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Atypical Parathyroid Adenoma Complicated with Protracted Hungry Bone Syndrome after Surgery: A Case Report and Literature Review.

Juárez-León ÓA, Gómez-Sámano MÁ, Cuevas-Ramos D, Almeda-Valdés P, López-Flores A La Torre MA, Reza-Albarrán AA, Gómez-Pérez FJ - Case Rep Endocrinol (2015)

Bottom Line: Bone densitometry showed decreased Z-Score values (total lumbar Z-Score of -4.2).Therefore we propose the term "Protracted HBS" in patients with particularly long recovery of 1 year.We present a literature review of the diagnosis, pathophysiology, and treatment of HBS.

View Article: PubMed Central - PubMed

Affiliation: Endocrinology and Metabolism Department, Instituto Nacional de Ciencias Médicas y Nutrición Salvador Zubirán, 14080 Mexico City, Mexico.

ABSTRACT
Hungry Bone Syndrome refers to the severe and prolonged hypocalcemia and hypophosphatemia, following parathyroidectomy in patients with hyperparathyroidism. We present the case of an eighteen-year-old woman with a four-year history of hyporexia, polydipsia, weight loss, growth retardation, and poor academic performance. The diagnostic work-up demonstrated primary hyperparathyroidism with hypercalcemia of 13.36 mg/dL, a PTH level of 2551 pg/mL, bone brown tumors, and microcalcifications within pancreas and kidneys. Neck ultrasonography revealed a parathyroid adenoma of 33 × 14 × 14 mm, also identified on (99)Tc-sestamibi scan. Bone densitometry showed decreased Z-Score values (total lumbar Z-Score of -4.2). A right hemithyroidectomy and right lower parathyroidectomy were performed. Pathological examination showed an atypical parathyroid adenoma, of 3.8 g of weight and 2.8 cm in diameter. After surgery she developed hypocalcemia with tetany and QTc interval prolongation. The patient required 3 months of oral and intravenous calcium supplementation due to Hungry Bone Syndrome (HBS). After 42 months, she is still under oral calcium. Usually HBS lasts less than 12 months. Therefore we propose the term "Protracted HBS" in patients with particularly long recovery of 1 year. We present a literature review of the diagnosis, pathophysiology, and treatment of HBS.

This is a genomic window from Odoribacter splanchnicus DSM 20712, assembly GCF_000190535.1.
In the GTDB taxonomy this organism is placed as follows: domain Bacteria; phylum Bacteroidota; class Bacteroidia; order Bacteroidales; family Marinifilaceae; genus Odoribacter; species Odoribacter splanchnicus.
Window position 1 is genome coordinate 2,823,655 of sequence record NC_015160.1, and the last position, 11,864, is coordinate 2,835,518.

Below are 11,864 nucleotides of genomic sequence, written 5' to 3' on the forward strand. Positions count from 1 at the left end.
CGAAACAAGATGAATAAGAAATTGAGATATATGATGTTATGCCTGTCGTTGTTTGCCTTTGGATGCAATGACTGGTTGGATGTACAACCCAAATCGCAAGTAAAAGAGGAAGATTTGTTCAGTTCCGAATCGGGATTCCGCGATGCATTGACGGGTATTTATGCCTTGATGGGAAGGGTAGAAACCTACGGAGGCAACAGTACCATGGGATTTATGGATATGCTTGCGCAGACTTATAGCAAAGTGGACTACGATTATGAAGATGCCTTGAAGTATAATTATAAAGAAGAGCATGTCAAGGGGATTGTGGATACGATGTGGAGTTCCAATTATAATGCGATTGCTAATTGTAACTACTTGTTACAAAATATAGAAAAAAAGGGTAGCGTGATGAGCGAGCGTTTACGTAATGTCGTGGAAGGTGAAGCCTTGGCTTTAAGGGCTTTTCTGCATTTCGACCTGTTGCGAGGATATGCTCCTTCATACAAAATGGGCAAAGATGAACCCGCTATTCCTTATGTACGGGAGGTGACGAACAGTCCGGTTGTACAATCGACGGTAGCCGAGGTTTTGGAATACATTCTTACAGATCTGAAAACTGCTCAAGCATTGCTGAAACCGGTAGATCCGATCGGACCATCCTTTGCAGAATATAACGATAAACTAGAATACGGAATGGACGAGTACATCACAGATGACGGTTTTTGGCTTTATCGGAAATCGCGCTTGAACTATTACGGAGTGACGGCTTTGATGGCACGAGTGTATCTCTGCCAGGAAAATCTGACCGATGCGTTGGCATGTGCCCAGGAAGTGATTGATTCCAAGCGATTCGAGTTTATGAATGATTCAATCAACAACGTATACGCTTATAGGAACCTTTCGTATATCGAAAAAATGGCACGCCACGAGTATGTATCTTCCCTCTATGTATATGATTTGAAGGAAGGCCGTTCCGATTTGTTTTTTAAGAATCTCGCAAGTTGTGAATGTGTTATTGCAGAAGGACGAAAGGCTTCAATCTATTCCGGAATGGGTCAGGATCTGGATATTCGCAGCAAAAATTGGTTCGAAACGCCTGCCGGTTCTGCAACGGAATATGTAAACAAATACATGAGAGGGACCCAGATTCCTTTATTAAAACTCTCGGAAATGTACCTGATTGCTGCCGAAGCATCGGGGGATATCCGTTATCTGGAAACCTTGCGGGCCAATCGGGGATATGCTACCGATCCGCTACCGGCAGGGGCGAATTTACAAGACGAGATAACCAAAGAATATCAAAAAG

No MeSH data available.


Related in: MedlinePlus

Abdominal computed tomography (CT) on admission. (a) Diffuse pancreatic calcifications; (b) bilateral kidney calcifications on axial computed tomography. Findings are marked with white arrow heads.
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fig1: Abdominal computed tomography (CT) on admission. (a) Diffuse pancreatic calcifications; (b) bilateral kidney calcifications on axial computed tomography. Findings are marked with white arrow heads.

Mentions: Skeletal X-rays showed skull with “salt and pepper” lesions, vertebral compression fractures, brown tumors within the left humerus, and profuse calcifications within the pancreas and kidneys (Figure 1). The patient did not refer to abdominal pain, nor any symptomatology related to endocrine and exocrine pancreatic insufficiency. The electrocardiogram was unremarkable. Abdominal ultrasound revealed kidney stones causing bilateral dilation of the renal pelvis. Neck ultrasonography showed microcalcifications within a large echogenic mass, posterior to the right lobe of the thyroid gland of 33 × 14 × 14 mm, Figure 2. A 25 mCi 99Tc-sestamibi scintigraphy reported persistence of the radionuclide material at 120 minutes in the right inferior parathyroid gland at the same location of the mass shown in the US, Figure 3. Bone densitometry showed decreased Z-Score values (total lumbar Z-Score of −4.2), Table 2. Primary hyperparathyroidism secondary to a large parathyroid tumor was diagnosed.